In another twist involving the public protector’s office‚ the Minister of Co-operative Governance an.
MY BROTHER Tony Ngwenya's death on Tuesday after many years of living with diabetes, epilepsy and hypertension - as well as albinism - might be shocking to some.
For me the timing is uncanny, taking place in Albinism Month for which he led a successful lobby.
Today albinism is recognised as a manageable condition and there is a mind-set change across South Africa in terms of understanding and accepting people with albinism.
Tony was watching Isidingo with our sister, Joyce when - after several months of having been in and out of hospital and looking better - he complained of a cramp on his way to the toilet. Then he just crumbled and left us.
Tony and I were close. He would have celebrated his 57th birthday on November 22. I turned 59 on May 14. We were as close as twins. Others thought were were duping them, suspecting that we were lovers. But our spouses understood us.
My husband Benedict and Tony's late wife, Thandi, knew us best and they were supportive.
I thank God for Tony's life, and death, because the Doubting Thomas' will now have a chance to come to his funeral service today at The Church of Resurrection Anglican Church in Meadowlands, Soweto, to see for themselves that people with albinism - not albinos - die, and do not simply disappear.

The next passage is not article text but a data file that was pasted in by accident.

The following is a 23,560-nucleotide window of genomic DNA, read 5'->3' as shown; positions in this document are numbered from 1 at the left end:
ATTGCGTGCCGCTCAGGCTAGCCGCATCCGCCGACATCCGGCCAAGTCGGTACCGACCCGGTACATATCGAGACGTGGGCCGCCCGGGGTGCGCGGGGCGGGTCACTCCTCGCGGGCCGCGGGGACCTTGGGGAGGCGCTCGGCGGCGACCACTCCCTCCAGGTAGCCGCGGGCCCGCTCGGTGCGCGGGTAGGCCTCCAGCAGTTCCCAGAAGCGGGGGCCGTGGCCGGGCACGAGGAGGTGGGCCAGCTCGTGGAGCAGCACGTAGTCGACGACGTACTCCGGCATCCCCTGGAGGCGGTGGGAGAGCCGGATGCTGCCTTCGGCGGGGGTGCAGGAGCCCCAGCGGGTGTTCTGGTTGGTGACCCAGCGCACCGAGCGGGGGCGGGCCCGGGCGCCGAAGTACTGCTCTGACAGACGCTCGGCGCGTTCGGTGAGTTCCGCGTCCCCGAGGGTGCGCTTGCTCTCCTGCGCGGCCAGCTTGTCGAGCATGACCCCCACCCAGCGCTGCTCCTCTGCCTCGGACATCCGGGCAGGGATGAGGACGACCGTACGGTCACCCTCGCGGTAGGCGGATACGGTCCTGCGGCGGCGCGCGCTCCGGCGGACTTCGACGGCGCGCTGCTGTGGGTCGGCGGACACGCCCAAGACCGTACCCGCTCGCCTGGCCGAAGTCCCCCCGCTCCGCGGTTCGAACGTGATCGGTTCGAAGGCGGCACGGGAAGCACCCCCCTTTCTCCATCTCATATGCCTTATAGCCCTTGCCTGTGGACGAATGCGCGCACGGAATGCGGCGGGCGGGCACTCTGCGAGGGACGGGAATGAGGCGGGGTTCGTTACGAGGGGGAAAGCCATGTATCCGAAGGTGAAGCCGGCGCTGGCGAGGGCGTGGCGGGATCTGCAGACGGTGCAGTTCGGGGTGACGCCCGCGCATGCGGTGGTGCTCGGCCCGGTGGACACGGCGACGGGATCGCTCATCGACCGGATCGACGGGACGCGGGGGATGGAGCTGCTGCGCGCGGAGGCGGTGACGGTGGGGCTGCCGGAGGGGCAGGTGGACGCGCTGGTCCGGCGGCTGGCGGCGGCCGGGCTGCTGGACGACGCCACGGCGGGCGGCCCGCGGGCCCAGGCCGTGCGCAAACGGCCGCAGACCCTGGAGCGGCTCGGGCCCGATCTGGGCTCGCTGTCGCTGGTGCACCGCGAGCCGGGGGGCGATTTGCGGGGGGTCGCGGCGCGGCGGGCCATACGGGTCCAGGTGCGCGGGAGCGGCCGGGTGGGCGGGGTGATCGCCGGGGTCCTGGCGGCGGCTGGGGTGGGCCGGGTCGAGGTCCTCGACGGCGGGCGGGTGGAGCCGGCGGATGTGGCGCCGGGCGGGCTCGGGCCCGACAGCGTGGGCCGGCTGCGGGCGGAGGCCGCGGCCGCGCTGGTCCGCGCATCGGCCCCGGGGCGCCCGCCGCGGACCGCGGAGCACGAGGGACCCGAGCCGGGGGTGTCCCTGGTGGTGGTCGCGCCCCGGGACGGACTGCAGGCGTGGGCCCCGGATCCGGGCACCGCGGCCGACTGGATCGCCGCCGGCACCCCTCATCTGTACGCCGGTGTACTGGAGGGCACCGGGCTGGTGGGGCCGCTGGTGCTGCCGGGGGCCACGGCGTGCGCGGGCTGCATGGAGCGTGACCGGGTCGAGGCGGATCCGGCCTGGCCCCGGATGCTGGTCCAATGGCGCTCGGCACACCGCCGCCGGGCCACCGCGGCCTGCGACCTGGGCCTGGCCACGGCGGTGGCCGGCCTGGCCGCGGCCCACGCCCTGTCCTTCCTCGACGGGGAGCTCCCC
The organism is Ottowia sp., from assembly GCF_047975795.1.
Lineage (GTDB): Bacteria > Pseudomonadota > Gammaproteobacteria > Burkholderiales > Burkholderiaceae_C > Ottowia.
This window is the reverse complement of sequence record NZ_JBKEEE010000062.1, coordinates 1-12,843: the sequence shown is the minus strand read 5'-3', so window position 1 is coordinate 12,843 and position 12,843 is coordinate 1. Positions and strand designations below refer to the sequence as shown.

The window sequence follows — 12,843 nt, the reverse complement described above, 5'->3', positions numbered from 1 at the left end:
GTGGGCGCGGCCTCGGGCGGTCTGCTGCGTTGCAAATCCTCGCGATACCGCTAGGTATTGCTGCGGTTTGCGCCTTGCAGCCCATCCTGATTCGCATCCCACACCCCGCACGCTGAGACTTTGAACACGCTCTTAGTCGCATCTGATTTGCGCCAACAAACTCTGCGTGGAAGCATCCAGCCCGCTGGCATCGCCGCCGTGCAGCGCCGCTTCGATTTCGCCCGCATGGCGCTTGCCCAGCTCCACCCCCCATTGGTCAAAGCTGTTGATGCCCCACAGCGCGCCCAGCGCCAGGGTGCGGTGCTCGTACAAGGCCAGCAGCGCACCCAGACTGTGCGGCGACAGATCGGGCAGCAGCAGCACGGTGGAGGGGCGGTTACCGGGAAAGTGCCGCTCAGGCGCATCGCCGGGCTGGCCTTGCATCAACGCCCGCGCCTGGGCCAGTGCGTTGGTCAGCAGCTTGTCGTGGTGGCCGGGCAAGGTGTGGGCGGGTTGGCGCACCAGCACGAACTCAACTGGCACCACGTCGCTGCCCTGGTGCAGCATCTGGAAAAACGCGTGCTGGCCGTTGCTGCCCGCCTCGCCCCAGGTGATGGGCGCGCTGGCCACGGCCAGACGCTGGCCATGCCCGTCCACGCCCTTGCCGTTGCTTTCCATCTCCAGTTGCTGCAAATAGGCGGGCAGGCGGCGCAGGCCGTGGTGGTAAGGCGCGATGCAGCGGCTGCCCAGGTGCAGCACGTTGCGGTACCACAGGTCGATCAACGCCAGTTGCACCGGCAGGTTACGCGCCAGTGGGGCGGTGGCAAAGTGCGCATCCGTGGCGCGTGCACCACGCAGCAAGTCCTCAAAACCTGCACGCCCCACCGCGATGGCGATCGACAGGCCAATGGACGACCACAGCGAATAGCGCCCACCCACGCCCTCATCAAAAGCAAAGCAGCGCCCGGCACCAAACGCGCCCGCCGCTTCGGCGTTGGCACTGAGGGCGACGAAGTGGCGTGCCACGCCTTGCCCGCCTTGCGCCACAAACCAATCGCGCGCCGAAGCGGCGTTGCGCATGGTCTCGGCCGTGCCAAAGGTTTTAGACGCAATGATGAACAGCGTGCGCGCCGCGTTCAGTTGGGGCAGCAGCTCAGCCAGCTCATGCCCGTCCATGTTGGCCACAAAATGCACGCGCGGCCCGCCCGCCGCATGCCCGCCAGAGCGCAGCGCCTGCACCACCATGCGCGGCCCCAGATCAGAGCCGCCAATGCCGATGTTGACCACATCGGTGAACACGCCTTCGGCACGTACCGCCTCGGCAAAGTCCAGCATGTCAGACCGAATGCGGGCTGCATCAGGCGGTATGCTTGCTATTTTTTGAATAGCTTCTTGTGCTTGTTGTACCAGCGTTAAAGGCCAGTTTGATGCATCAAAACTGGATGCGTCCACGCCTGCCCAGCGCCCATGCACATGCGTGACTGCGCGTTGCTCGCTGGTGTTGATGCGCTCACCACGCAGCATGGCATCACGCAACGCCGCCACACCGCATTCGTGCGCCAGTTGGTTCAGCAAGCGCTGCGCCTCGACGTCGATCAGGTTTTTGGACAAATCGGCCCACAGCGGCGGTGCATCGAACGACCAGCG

Those who will be able to attend the funeral at the West Park Cemetery near Melville, Johannesburg, will also see that they are human too.
Tony and I had other siblings with albinism - our late brothers Mandlenkosi and Themba as well as our sister Sylvia.
Tony was a schoolteacher and applied the same learning and teaching principles to coach and mentor young people with albinism. It is through his nurturing spirit that we have assertive, confident and dynamic Assa (Albinism Society of South Africa) representatives throughout South Africa.
We have decided not to hold a memorial service for Tony. The albinism advocacy, awareness and community education campaign takes prominence.
That is the gospel he preached. He would have liked the National Schools Essay Competition on Albinism to go on though we do not have sponsorship. The youth will help us spread the word. - lNomasonto Mazibuko was speaking to Victor Mecoamere